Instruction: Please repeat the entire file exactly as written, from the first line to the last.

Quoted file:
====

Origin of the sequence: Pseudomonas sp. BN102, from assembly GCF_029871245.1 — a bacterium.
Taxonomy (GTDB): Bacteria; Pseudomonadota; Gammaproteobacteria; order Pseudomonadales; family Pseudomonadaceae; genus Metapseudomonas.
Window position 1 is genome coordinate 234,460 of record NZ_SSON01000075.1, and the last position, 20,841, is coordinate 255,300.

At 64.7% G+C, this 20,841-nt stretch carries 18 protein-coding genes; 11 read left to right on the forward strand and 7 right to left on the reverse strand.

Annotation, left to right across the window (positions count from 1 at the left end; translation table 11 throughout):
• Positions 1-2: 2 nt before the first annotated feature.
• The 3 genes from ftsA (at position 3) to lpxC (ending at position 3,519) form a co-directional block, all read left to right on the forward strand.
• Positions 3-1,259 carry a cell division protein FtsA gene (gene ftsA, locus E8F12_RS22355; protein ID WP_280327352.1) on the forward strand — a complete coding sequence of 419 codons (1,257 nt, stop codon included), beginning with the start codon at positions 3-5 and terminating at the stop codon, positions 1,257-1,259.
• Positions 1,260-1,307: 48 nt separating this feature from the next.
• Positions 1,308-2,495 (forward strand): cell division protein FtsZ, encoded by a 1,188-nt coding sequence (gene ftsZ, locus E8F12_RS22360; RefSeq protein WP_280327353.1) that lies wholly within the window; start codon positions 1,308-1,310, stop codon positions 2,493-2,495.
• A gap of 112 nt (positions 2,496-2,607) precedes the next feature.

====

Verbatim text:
Origin of the sequence: Pseudomonas sp. BN102, from assembly GCF_029871245.1 — a bacterium.
Taxonomy (GTDB): Bacteria; Pseudomonadota; Gammaproteobacteria; order Pseudomonadales; family Pseudomonadaceae; genus Metapseudomonas.
Window position 1 is genome coordinate 234,460 of record NZ_SSON01000075.1, and the last position, 20,841, is coordinate 255,300.

At 64.7% G+C, this 20,841-nt stretch carries 18 protein-coding genes; 11 read left to right on the forward strand and 7 right to left on the reverse strand.

Annotation, left to right across the window (positions count from 1 at the left end; translation table 11 throughout):
• Positions 1-2: 2 nt before the first annotated feature.
• The 3 genes from ftsA (at position 3) to lpxC (ending at position 3,519) form a co-directional block, all read left to right on the forward strand.
• Positions 3-1,259 carry a cell division protein FtsA gene (gene ftsA, locus E8F12_RS22355; protein ID WP_280327352.1) on the forward strand — a complete coding sequence of 419 codons (1,257 nt, stop codon included), beginning with the start codon at positions 3-5 and terminating at the stop codon, positions 1,257-1,259.
• Positions 1,260-1,307: 48 nt separating this feature from the next.
• Positions 1,308-2,495 (forward strand): cell division protein FtsZ, encoded by a 1,188-nt coding sequence (gene ftsZ, locus E8F12_RS22360; RefSeq protein WP_280327353.1) that lies wholly within the window; start codon positions 1,308-1,310, stop codon positions 2,493-2,495.
• A gap of 112 nt (positions 2,496-2,607) precedes the next feature.